Highlights


Live high-resolution imaging of nanoparticle-cell interactions

Using our newly installed high-resolution STED microscope (Abberior Instruments), the interaction dynamic between nanoparticles and the biological world can now be studied with great precision. On this 50 megapixel composite image with spatial resolution of 30 nm, TiO2 nanotubes (seen in red) can clearly be seen stealing lipids from the plasma membrane of lung epithelial cells (labelled green). Yellow and orange-coloured areas in the image offer a direct proof of the existence of lipid wraps around TiO2 nanoparticles.

See more in the art gallery of the 2017 Liquids conference


Correlation-corrected conformational entropy

Fast intramolecular motion greatly affects the structure and function of macromolecules and supramolecular assemblies, which can be described by conformational entropy. We have developed a method to measure motional correlations from temperature-dependent entropy data to obtain thermodynamically relevant corrected total entropy. The approach was demonstrated by EPR data of various spin probes in model lipid membranes and validated against basic biophysical phenomena and interactions: membrane formation and stability (hydrophobic and van der Waals), phase transitions (diffusion) and fatty acid dissociation (electrostatics).

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Importance of molecular mobility of biopolymers on cell growth – exploring biocompatibility

Understanding biocompatibility of hydrogels and scaffolds is one of the main challenges in the field of tissue engineering in regenerative medicine. The complexity of cell-biomaterial interaction which results from the interplay between various properties of materials and their effects on triggering specific cell responses still raises many questions. In our study more comprehensive approach was applied, where different scale biomaterial properties were correlated with cell growth. Molecular mobility of polymers investigated by site-directed spin labeling and EPR spectroscopy was found to be the most decisive which suggests that it could play an important role in cell response to medical devices, reflecting a new aspect of the biocompatibility concept.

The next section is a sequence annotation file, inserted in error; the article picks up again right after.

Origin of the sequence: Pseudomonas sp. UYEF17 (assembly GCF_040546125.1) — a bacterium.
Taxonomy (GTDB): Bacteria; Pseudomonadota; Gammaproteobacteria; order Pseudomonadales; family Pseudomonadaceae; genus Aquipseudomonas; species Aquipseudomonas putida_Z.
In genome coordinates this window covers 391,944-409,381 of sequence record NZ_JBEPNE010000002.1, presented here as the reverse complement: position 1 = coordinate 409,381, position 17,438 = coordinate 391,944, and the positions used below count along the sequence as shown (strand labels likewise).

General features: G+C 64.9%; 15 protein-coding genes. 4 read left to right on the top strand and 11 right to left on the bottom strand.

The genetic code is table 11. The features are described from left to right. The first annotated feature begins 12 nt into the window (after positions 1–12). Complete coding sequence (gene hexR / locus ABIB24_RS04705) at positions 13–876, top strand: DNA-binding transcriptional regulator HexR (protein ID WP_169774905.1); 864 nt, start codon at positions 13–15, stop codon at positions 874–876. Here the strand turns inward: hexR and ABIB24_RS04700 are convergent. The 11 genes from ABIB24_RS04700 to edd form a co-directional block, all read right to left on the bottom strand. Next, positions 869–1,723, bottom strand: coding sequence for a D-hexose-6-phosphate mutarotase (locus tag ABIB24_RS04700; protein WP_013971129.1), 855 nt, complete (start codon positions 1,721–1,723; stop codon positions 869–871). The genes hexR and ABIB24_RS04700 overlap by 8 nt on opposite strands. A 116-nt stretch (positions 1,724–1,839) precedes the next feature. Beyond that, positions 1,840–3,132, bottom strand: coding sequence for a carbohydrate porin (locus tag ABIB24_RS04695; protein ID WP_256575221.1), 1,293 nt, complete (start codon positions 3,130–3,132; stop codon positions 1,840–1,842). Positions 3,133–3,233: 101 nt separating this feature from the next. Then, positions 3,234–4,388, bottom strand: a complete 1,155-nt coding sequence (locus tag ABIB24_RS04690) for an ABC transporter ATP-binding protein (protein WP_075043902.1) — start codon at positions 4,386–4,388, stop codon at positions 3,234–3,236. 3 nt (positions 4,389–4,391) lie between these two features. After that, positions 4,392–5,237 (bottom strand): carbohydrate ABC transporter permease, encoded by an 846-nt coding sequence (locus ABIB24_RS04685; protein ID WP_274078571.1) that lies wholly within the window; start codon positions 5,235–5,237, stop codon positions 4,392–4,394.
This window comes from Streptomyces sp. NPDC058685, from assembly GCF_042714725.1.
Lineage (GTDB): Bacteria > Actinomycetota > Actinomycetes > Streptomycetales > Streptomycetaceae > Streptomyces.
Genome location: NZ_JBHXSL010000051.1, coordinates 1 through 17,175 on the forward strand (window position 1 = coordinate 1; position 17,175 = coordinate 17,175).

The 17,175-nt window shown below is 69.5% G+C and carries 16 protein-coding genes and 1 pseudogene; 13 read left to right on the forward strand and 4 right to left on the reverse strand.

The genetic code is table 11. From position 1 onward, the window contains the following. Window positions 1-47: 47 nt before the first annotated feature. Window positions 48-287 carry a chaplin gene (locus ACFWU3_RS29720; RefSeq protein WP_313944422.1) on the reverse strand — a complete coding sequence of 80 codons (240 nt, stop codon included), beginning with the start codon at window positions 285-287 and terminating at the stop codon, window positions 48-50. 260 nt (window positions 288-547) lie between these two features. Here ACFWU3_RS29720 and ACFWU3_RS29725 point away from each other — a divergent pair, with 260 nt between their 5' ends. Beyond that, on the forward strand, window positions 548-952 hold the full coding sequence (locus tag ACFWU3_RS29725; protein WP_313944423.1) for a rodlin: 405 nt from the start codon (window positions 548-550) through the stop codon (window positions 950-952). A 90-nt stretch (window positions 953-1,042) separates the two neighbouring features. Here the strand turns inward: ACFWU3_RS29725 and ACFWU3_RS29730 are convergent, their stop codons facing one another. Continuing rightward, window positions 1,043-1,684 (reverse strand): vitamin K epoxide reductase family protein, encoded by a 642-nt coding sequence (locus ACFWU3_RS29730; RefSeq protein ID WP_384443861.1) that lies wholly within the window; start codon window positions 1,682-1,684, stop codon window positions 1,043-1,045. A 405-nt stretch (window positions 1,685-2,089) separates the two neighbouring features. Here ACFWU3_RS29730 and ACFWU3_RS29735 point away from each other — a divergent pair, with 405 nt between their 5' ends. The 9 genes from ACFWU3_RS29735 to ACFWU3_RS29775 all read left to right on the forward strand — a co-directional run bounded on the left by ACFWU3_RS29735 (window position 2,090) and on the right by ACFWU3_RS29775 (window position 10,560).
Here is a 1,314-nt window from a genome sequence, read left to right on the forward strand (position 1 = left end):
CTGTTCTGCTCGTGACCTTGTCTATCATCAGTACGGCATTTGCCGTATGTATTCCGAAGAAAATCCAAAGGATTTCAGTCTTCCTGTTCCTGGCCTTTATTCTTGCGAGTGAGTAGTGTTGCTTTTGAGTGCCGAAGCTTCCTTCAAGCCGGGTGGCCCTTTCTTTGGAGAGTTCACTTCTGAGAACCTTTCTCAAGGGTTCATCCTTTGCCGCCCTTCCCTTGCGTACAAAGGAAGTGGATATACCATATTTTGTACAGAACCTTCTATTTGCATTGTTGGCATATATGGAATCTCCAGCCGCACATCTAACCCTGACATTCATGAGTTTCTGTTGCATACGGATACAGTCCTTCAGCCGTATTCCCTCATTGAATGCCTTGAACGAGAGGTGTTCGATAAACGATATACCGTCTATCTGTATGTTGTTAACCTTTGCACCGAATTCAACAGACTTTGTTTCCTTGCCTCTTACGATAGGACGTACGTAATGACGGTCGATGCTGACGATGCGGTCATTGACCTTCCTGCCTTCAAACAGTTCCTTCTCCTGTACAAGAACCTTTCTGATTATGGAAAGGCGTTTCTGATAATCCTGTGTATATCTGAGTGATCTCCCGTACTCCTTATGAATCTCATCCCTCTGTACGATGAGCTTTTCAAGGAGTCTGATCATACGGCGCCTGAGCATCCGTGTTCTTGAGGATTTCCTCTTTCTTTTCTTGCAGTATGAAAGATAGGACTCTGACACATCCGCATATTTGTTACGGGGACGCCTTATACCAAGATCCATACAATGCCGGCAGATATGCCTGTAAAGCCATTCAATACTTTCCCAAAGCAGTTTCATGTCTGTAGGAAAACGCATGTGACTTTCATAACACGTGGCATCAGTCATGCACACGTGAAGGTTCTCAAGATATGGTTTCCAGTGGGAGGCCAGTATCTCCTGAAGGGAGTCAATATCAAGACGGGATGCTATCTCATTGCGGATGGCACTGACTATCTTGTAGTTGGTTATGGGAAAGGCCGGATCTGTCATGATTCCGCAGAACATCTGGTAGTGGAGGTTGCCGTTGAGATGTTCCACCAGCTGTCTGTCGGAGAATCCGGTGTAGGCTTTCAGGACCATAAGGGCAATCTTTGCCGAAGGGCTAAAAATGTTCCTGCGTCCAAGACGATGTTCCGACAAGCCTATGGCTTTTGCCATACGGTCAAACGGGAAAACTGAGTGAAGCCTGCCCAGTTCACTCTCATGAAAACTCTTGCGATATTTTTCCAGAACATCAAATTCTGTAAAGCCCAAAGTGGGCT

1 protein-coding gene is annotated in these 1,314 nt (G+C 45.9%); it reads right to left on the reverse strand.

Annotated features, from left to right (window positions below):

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Bleaching-corrected FMS with nm λMAX resolution

Fluorescence microspectroscopy (FMS) localizes spectroscopic information with microscopic spatial resolution. To achieve nanometer peak position (λMAX) resolution, characteristic for spectroscopic measurements of bulk samples, also at microscopic objects, we introduced spectral fitting, which greatly extends the range of FMS-applicable environment-sensitive probes. By stochastic wavelength sampling and careful data analysis we overcame the spectral distortions due to photosensitivity of the dyes. Moreover, the spatially dependent bleaching rates, provided during spectral correction, can be used to monitor characteristics of molecular environment.

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Probe conformation coexistence, revealed by pFMS

We used bleaching-corrected fluorescence microspectroscopy (FMS) with nanometer peak-position resolution to investigate the behavior of two commonly used phospholipid-based NBD fluorescent probes in various model membranes. The combination of polarized and spectral detection (polarized FMS - pFMS) unambiguously revealed a coexistence of molecular conformations at distances below microscopic spatial resolution, which was further corroborated by a numerical model. Since the conformations were the most affected by high concentrations of cholesterol, the approach could be exploited to study lipid rafts and biomembrane nanodomains.

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Nanoparticle tracking by FMS